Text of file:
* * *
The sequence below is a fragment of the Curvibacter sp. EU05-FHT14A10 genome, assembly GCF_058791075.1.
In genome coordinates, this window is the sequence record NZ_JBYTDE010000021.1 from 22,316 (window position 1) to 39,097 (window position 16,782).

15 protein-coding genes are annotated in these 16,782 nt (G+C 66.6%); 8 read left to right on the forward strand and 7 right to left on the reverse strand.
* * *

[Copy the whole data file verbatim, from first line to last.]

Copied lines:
The sequence below is a fragment of the Curvibacter sp. EU05-FHT14A10 genome, assembly GCF_058791075.1.
In genome coordinates, this window is the sequence record NZ_JBYTDE010000021.1 from 22,316 (window position 1) to 39,097 (window position 16,782).

15 protein-coding genes are annotated in these 16,782 nt (G+C 66.6%); 8 read left to right on the forward strand and 7 right to left on the reverse strand.